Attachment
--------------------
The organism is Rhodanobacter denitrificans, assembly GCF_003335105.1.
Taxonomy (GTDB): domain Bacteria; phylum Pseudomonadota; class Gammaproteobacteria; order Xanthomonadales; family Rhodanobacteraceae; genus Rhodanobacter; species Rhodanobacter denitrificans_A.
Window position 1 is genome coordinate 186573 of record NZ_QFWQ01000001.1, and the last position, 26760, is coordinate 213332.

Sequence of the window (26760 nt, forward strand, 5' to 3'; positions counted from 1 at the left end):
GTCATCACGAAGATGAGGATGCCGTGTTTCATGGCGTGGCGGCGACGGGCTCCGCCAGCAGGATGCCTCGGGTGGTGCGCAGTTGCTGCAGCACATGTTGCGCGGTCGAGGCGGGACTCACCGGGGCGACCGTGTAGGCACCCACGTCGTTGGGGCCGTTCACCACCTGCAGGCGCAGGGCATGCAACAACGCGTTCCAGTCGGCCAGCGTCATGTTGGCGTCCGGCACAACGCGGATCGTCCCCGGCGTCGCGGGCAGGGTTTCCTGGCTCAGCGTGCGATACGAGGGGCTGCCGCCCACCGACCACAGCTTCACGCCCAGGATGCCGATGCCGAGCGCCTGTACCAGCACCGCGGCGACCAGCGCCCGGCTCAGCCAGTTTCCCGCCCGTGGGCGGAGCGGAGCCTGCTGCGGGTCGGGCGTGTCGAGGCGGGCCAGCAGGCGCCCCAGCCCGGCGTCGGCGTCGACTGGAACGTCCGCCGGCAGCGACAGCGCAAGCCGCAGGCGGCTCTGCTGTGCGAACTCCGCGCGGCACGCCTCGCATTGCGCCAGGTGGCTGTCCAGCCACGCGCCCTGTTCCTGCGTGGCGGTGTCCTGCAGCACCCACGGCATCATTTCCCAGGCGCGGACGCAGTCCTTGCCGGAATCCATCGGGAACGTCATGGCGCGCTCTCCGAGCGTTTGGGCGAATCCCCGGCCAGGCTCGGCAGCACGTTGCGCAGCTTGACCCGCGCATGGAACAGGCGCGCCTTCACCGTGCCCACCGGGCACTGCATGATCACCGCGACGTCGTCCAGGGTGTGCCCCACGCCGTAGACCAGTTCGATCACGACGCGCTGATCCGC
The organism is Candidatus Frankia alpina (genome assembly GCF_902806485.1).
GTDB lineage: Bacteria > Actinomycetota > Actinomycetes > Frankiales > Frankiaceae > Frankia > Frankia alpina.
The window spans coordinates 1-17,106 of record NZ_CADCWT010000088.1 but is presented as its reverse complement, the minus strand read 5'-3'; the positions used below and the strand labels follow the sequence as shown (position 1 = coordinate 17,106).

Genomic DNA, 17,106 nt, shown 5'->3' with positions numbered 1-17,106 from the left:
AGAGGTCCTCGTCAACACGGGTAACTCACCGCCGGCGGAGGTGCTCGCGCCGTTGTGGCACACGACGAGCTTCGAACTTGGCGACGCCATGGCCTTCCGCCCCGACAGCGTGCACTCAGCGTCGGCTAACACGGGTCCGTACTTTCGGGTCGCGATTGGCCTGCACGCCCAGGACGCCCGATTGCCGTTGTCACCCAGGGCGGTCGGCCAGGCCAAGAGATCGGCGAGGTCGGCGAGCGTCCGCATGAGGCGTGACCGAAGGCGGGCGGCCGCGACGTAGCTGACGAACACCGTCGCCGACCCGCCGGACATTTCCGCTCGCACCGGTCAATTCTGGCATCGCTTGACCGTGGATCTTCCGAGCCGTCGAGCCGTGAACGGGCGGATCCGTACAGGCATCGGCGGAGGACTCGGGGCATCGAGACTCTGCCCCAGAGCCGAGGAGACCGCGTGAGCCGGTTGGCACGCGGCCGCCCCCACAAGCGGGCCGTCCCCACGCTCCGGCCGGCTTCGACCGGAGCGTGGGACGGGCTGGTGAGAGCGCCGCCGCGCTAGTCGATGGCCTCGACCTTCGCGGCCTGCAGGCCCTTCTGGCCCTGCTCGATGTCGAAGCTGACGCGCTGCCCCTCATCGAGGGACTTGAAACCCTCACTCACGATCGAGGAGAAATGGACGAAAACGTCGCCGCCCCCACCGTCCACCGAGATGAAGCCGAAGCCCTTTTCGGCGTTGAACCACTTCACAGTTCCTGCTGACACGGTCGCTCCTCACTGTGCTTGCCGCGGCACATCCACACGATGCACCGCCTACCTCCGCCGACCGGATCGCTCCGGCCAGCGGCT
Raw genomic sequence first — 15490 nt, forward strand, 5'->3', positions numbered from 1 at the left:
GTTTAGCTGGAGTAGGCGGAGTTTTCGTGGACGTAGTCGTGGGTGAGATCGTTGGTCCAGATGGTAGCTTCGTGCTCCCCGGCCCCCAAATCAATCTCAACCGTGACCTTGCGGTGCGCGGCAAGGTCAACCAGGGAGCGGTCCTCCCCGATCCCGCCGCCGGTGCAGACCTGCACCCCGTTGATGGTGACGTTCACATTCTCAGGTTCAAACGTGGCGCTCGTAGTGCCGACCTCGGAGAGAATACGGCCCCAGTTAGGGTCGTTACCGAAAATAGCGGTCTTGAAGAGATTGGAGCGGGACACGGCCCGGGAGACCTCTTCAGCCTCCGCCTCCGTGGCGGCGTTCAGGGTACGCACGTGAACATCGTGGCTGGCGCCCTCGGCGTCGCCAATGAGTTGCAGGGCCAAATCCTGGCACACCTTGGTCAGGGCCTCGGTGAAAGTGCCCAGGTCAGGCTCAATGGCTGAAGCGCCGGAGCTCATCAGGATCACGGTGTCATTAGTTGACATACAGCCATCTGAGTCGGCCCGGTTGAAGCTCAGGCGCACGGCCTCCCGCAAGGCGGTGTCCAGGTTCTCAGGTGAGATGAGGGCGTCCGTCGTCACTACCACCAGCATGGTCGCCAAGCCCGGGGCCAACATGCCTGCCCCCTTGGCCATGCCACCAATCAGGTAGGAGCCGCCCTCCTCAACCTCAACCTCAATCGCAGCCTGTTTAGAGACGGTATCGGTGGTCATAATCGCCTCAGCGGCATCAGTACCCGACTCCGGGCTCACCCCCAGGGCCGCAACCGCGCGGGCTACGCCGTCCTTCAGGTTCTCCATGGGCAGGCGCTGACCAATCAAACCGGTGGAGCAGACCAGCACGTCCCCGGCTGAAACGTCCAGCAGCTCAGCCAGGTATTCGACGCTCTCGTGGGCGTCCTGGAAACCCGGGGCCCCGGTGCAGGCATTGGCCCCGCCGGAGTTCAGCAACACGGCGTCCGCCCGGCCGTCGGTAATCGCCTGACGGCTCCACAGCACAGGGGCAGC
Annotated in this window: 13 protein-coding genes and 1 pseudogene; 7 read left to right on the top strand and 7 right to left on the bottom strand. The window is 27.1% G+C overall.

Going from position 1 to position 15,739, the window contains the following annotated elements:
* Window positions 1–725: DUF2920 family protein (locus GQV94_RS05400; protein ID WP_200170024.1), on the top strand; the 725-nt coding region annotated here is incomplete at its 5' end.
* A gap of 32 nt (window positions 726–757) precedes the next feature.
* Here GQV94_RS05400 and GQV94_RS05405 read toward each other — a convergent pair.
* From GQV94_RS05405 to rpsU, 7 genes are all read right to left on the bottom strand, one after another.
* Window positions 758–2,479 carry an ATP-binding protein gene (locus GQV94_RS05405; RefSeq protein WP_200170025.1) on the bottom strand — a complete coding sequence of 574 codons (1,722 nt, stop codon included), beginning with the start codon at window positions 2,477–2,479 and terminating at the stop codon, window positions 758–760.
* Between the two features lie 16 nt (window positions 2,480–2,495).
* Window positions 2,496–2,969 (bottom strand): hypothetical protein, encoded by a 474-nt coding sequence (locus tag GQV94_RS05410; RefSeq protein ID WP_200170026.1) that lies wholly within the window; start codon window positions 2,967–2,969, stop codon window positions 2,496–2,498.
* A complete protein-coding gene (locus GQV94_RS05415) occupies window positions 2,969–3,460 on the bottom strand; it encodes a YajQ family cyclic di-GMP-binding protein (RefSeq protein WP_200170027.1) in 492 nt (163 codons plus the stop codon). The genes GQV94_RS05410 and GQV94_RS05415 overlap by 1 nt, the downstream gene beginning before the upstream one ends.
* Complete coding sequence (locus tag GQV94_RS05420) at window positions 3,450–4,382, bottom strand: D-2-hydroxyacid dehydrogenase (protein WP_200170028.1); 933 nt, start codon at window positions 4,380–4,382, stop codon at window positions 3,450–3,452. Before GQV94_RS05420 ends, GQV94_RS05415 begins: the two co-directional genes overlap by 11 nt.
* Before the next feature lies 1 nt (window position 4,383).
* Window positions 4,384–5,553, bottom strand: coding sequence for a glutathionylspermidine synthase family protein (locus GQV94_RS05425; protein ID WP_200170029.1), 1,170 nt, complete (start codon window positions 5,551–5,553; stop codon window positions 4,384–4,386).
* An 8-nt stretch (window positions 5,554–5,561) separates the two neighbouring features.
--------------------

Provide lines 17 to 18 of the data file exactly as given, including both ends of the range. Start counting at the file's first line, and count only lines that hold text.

* Here GQV94_RS05400 and GQV94_RS05405 read toward each other — a convergent pair.
* From GQV94_RS05405 to rpsU, 7 genes are all read right to left on the bottom strand, one after another.